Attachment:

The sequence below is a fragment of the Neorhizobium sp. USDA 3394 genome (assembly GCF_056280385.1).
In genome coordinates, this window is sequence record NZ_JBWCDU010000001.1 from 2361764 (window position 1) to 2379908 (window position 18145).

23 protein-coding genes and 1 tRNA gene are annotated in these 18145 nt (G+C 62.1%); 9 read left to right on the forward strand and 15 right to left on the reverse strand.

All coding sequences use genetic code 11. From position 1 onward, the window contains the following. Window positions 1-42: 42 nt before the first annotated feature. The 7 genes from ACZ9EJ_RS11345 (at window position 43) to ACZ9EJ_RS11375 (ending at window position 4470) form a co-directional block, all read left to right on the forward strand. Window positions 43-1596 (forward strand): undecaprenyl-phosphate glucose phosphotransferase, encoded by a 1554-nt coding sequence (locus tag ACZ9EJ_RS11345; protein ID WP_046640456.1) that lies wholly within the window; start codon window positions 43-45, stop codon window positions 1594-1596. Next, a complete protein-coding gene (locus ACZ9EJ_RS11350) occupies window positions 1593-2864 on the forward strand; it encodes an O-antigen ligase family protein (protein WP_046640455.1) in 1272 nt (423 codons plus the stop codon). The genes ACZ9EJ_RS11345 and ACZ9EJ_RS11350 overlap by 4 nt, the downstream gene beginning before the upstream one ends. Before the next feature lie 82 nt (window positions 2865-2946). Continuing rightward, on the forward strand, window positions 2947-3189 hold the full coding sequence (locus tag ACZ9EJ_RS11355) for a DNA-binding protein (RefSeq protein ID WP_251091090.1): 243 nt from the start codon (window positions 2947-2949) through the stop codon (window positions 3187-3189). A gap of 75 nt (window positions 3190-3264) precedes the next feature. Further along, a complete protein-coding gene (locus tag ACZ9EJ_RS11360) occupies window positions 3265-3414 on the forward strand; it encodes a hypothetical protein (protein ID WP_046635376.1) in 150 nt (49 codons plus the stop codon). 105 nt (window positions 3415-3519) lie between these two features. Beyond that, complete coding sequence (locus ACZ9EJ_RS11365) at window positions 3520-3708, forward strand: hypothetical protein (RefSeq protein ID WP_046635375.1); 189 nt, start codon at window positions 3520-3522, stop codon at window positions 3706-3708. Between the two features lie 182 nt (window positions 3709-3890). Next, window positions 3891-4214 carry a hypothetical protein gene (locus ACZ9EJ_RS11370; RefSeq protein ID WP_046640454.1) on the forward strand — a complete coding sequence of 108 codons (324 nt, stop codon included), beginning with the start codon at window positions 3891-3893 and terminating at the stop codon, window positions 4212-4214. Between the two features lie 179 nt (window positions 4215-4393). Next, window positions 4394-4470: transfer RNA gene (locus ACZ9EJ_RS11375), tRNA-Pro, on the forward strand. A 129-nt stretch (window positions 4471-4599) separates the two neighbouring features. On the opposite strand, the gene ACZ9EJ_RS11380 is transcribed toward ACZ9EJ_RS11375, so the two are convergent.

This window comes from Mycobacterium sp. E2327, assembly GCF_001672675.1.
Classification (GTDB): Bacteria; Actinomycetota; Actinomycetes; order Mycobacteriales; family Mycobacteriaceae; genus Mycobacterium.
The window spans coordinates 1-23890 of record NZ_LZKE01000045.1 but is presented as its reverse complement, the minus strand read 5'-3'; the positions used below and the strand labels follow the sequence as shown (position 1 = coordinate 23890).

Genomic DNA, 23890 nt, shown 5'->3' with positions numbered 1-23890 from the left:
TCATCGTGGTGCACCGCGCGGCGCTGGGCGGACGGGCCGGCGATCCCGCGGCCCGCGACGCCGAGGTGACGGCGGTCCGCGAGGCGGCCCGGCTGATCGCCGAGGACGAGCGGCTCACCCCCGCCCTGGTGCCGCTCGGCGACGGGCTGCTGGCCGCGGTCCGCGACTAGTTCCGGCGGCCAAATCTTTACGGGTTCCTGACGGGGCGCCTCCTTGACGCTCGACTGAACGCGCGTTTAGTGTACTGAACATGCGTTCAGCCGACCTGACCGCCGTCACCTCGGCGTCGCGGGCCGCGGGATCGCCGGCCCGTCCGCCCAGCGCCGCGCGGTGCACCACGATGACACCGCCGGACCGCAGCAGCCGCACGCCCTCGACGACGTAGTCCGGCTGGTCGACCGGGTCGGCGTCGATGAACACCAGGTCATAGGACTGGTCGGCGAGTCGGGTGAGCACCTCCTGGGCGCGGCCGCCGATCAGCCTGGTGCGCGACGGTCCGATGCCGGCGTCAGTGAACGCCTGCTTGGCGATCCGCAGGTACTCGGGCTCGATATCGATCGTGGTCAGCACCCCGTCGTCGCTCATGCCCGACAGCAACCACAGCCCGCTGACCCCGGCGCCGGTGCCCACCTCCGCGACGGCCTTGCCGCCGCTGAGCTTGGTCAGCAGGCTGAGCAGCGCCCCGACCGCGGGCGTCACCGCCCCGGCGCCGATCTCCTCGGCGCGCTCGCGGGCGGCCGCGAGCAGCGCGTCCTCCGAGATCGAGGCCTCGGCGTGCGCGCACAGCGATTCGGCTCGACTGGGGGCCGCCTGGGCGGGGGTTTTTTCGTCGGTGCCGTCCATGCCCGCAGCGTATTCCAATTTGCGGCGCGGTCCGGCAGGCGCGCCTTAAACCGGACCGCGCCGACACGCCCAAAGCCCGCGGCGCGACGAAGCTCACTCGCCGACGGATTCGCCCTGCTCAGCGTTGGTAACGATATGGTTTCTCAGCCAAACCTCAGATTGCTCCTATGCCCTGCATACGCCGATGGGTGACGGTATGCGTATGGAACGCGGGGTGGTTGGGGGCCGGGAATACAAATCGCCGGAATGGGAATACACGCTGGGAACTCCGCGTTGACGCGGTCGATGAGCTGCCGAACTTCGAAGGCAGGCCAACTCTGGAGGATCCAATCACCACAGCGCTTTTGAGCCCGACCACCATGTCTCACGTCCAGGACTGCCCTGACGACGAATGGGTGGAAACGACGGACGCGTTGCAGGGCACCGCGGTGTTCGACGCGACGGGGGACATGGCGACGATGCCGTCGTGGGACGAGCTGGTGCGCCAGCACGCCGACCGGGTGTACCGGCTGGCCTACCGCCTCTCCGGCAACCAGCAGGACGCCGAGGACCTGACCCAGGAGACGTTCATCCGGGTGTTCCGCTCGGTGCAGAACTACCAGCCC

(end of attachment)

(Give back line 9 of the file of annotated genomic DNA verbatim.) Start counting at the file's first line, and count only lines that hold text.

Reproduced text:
TCATCGTGGTGCACCGCGCGGCGCTGGGCGGACGGGCCGGCGATCCCGCGGCCCGCGACGCCGAGGTGACGGCGGTCCGCGAGGCGGCCCGGCTGATCGCCGAGGACGAGCGGCTCACCCCCGCCCTGGTGCCGCTCGGCGACGGGCTGCTGGCCGCGGTCCGCGACTAGTTCCGGCGGCCAAATCTTTACGGGTTCCTGACGGGGCGCCTCCTTGACGCTCGACTGAACGCGCGTTTAGTGTACTGAACATGCGTTCAGCCGACCTGACCGCCGTCACCTCGGCGTCGCGGGCCGCGGGATCGCCGGCCCGTCCGCCCAGCGCCGCGCGGTGCACCACGATGACACCGCCGGACCGCAGCAGCCGCACGCCCTCGACGACGTAGTCCGGCTGGTCGACCGGGTCGGCGTCGATGAACACCAGGTCATAGGACTGGTCGGCGAGTCGGGTGAGCACCTCCTGGGCGCGGCCGCCGATCAGCCTGGTGCGCGACGGTCCGATGCCGGCGTCAGTGAACGCCTGCTTGGCGATCCGCAGGTACTCGGGCTCGATATCGATCGTGGTCAGCACCCCGTCGTCGCTCATGCCCGACAGCAACCACAGCCCGCTGACCCCGGCGCCGGTGCCCACCTCCGCGACGGCCTTGCCGCCGCTGAGCTTGGTCAGCAGGCTGAGCAGCGCCCCGACCGCGGGCGTCACCGCCCCGGCGCCGATCTCCTCGGCGCGCTCGCGGGCGGCCGCGAGCAGCGCGTCCTCCGAGATCGAGGCCTCGGCGTGCGCGCACAGCGATTCGGCTCGACTGGGGGCCGCCTGGGCGGGGGTTTTTTCGTCGGTGCCGTCCATGCCCGCAGCGTATTCCAATTTGCGGCGCGGTCCGGCAGGCGCGCCTTAAACCGGACCGCGCCGACACGCCCAAAGCCCGCGGCGCGACGAAGCTCACTCGCCGACGGATTCGCCCTGCTCAGCGTTGGTAACGATATGGTTTCTCAGCCAAACCTCAGATTGCTCCTATGCCCTGCATACGCCGATGGGTGACGGTATGCGTATGGAACGCGGGGTGGTTGGGGGCCGGGAATACAAATCGCCGGAATGGGAATACACGCTGGGAACTCCGCGTTGACGCGGTCGATGAGCTGCCGAACTTCGAAGGCAGGCCAACTCTGGAGGATCCAATCACCACAGCGCTTTTGAGCCCGACCACCATGTCTCACGTCCAGGACTGCCCTGACGACGAATGGGTGGAAACGACGGACGCGTTGCAGGGCACCGCGGTGTTCGACGCGACGGGGGACATGGCGACGATGCCGTCGTGGGACGAGCTGGTGCGCCAGCACGCCGACCGGGTGTACCGGCTGGCCTACCGCCTCTCCGGCAACCAGCAGGACGCCGAGGACCTGACCCAGGAGACGTTCATCCGGGTGTTCCGCTCGGTGCAGAACTACCAGCCC